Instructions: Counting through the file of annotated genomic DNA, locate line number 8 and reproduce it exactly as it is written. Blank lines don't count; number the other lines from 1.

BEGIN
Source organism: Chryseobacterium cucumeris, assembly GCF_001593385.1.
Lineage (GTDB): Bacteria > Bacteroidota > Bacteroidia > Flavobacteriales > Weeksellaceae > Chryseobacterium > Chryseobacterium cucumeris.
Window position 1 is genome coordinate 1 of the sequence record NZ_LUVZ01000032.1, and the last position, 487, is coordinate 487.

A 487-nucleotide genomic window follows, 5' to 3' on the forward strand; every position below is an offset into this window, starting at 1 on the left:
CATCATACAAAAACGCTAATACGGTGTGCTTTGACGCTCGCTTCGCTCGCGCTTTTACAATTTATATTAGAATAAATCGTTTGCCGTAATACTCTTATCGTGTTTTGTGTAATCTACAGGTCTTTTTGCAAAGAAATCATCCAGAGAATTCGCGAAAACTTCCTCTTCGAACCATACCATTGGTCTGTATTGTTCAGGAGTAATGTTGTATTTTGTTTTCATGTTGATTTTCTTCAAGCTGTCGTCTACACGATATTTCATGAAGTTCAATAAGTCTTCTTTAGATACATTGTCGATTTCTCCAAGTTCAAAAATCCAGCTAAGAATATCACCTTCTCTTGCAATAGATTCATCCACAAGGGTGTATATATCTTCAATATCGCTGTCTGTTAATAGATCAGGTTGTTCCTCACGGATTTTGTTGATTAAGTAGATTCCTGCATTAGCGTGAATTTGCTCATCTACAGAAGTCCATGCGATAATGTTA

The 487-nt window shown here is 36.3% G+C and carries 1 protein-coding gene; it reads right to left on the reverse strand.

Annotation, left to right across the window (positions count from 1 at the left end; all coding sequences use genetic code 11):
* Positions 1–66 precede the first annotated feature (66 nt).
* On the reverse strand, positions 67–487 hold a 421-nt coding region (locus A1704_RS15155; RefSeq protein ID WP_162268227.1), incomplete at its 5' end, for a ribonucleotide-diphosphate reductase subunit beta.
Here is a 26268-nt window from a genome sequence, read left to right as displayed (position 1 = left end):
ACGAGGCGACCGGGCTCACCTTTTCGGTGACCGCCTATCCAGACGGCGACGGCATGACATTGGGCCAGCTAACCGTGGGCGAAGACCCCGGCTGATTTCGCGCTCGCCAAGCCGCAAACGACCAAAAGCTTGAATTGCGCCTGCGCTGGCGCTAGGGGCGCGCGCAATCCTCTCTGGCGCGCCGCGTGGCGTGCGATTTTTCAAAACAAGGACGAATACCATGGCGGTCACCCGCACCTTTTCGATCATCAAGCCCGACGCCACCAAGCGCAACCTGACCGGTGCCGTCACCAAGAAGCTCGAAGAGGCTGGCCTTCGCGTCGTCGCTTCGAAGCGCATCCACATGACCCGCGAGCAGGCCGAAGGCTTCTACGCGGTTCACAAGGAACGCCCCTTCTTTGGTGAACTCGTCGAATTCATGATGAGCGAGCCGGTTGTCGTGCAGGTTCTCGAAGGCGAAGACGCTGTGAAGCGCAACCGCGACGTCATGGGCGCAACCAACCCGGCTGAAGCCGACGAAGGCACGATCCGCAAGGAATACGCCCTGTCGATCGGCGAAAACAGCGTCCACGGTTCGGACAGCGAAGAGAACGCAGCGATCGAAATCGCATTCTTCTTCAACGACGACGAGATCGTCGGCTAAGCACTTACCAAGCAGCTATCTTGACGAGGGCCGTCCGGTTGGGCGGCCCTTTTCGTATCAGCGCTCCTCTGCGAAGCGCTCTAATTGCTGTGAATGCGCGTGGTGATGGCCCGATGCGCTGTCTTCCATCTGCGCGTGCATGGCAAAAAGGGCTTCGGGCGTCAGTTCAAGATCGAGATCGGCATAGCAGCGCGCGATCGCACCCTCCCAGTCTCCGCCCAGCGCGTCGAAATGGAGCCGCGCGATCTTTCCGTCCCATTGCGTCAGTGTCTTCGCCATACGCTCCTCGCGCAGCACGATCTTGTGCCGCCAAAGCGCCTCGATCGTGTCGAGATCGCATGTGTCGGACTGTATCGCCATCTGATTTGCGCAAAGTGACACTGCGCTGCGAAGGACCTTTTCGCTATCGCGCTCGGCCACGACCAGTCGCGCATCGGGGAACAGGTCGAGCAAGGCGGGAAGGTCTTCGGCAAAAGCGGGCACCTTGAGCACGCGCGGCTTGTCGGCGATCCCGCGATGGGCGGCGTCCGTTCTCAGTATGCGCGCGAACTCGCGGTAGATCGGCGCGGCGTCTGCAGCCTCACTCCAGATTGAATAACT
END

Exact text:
* Positions 1–66 precede the first annotated feature (66 nt).